Leaf of the Day: The Simply Beautiful Fringe Tree and 3 More Crotons

I made a brief visit to the gardens today. The weather was beautiful, there were 4 weddings (hopefully, no funeral) and a camera club outing, so Leu Gardens was buzzing. There are some lovely things coming into bloom which I had missed last year, some very pretty cherry trees and the gorgeous American Fringe Tree, Chionanthus Virginicus.

It is also known by other picturesque names, Old Man’s Beard, or Grancy Gray Beard. It’s so dainty and had a light scent which reminded me very much of cow parsley.

Donald Culross Peattie in “Trees of Eastern and Central North America” describes it in his best lyrical prose.

“Only a little tree at its best… the Fringe tree is as gracile and feminine seeming as any that grows beside the rushing stream or climbs the warm slopes of the Blue Ridge under the shelter of sturdier growths. Close relative of the useful and mighty Ashes, kin to the fruitful Olive, the Fringe tree is the little sister of the family. If it is of no economic importance it contributes to the higher things of life (ahh.. how lovely) It is a raving beauty when in mid- spring it is loaded from top to bottom with the airiest, most ethereal yet showy flowers boasted by any member of our northern sylva. “

I thought how nice it was to be reminded that we do need some things in life that just make us feel happy, without actually being essential to our survival. William Morris’ suggestion to have only things around us that are beautiful or useful is a good rule. Ideas of use and beauty however do vary!
I would love to paint this pretty tree sometime, but today I was looking for some more colourful croton leaves, this time Pinnochio, Zanzibar, and Mammey.


Three More Crotons

Leaf of the Day:Samara of the Southern Red Maple

Today, to get back to painting, a study of one of the small samaras of the Southern Red Maple Acer rubrum v trilobum, native to Eastern United States and growing at Leu down by the lake overlook, with a small companion Sugar Maple, Acer saccarum ssp Foridanum nearby. There were bunches of these pretty winged seeds all over the ground a couple of weeks ago and I think, had I painted this one immediately, the colours would have been brighter. It’s very small, only 2.5 inches from the top of the wing to the bottom of the stem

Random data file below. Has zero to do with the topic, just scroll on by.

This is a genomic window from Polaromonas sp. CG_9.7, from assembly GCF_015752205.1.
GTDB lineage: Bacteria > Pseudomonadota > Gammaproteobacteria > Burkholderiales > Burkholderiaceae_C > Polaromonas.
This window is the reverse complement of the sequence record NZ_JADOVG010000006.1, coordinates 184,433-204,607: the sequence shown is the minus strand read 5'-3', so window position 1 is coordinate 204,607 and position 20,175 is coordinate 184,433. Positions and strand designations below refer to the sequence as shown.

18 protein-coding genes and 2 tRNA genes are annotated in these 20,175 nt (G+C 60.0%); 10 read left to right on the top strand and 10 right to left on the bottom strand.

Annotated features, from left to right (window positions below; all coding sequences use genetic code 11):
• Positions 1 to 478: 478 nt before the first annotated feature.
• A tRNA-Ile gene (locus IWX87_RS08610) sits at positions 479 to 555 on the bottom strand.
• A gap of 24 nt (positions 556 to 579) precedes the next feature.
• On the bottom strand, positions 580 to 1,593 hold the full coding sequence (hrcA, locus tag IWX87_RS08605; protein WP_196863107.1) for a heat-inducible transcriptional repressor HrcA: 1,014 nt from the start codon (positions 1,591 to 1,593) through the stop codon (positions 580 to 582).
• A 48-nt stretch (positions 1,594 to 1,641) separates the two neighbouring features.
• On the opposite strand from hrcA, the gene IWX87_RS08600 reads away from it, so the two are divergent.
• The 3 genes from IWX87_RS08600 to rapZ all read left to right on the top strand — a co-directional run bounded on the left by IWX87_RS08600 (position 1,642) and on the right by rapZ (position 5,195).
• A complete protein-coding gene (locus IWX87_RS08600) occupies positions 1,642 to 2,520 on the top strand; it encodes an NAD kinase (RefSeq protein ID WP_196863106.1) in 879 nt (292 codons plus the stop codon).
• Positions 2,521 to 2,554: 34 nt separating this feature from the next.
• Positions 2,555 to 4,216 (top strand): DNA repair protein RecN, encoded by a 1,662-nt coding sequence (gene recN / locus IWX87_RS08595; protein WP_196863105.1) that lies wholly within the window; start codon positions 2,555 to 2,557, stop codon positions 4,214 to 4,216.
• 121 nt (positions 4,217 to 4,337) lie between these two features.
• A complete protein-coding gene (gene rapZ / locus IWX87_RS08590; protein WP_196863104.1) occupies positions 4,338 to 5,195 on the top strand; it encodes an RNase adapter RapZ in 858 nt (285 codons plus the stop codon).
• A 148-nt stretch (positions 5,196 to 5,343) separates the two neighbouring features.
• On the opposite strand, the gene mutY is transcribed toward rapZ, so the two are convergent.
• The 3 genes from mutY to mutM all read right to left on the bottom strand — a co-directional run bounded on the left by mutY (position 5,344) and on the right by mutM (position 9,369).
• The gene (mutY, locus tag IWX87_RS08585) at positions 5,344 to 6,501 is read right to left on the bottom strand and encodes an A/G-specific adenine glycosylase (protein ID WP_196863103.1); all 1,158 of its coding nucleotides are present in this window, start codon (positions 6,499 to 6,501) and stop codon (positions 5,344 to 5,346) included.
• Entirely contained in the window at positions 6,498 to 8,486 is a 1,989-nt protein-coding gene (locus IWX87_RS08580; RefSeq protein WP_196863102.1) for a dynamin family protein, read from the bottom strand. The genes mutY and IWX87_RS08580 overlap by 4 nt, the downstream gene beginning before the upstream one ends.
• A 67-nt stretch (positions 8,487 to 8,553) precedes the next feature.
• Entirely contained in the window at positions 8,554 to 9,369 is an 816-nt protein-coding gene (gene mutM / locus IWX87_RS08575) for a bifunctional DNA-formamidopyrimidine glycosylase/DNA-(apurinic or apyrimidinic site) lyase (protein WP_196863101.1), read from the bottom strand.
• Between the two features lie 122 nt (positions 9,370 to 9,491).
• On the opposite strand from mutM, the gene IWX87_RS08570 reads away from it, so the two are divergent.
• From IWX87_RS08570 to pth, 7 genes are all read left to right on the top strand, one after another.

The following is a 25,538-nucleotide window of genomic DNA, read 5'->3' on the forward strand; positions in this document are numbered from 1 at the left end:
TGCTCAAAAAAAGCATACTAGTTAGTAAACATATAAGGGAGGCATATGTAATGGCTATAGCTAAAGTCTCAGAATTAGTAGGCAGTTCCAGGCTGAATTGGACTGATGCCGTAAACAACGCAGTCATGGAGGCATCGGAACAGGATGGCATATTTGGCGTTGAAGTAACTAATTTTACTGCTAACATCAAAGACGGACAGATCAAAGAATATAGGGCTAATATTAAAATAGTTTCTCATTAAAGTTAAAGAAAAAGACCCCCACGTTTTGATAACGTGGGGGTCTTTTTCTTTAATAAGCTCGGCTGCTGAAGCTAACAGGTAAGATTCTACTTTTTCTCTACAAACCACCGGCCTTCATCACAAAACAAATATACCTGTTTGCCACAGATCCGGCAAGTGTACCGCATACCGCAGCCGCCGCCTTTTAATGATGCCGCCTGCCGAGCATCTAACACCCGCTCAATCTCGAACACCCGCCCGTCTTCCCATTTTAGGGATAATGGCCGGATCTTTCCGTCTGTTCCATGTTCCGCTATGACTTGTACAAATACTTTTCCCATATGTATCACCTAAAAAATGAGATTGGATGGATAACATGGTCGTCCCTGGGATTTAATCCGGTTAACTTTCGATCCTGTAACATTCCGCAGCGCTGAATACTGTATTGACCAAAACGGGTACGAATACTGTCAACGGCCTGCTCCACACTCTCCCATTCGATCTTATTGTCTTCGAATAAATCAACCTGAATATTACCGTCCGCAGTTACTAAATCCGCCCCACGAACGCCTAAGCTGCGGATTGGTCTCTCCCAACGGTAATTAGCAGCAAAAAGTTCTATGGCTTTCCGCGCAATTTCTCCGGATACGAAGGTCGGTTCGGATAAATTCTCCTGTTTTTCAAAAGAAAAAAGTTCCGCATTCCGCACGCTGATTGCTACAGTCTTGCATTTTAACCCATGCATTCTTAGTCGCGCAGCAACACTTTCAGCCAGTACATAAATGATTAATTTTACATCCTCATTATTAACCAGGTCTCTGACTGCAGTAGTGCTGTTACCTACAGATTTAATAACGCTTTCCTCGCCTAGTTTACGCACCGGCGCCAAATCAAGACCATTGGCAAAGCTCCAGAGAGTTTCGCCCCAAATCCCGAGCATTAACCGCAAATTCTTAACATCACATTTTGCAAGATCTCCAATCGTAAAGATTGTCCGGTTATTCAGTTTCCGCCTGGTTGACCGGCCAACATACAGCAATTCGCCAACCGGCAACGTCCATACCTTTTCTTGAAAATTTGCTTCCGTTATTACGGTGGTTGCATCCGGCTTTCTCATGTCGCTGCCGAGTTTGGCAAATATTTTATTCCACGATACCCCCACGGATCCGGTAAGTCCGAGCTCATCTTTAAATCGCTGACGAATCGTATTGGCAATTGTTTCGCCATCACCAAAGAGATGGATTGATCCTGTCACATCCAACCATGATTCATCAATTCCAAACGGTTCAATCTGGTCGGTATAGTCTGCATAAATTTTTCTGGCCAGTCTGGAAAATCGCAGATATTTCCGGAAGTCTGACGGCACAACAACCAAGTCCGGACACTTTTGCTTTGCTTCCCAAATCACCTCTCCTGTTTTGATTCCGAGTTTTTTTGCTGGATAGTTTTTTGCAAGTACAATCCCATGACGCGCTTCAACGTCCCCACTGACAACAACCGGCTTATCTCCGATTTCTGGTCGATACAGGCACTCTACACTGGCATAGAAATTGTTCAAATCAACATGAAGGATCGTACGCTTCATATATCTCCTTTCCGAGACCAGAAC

This particular variety is distinguished from the regular Acer rubrum by its smaller and 3 lobed rather than 5 lobed leaves, which generally turn yellow rather than red in the autumn.

Trilobum leaves

Staminate, Male Flowers
These super photos by Will Cook, from the excellent reference page at “Trees, Shrubs, and Woody Vines of North Carolina” site here

These beautiful small flowers are also much loved by bees in the spring, and the more I learn about bees, the more concerned I am about them, and the need to plant and encourage bee friendly plants.

And the Red Maple is not only beautiful but useful. The early European settlers learnt how to utilise the maples from the native Indians and the Red Maple was used amongst other things to make ink and dye stuffs. Peter Kalm the student of Linneus wrote of the Red Maple in 1750, “Out of its wood they make plates, spinning wheels, spools, feet for chairs and beds and many other kinds of turnery. With the bark they dye both worsted and linen, giving it a dark blue color.”

Despite the icy temperatures of last week we haven’t seen snow here but those in northern climes must welcome the splash of colour from this lovely tree.
Here is a description from Donald Culross Peattie’s “Trees of Eastern and Central North America” again.
” All seasons of the year the Red Maple has something red about it. In winter the buds are red, growing a brilliant scarlet as winter ends, the snow begins to creep away and the ponds to brim with chill water and trilling frog music. So bright in fact that if one takes an airplane flight anywhere across the immense natural range of this tree one can pick out the red Maples by the promise of spring in their tops, for no other tree quite equals them at this season in quality or intensity of colour.

Ah… the promise of spring, doesn’t that lift your spirits? We already have more vocal birds here and yes, the frogs are getting noisier too..


Red Maple Samara

Size, 3.5 “. Watercolour on Arches HP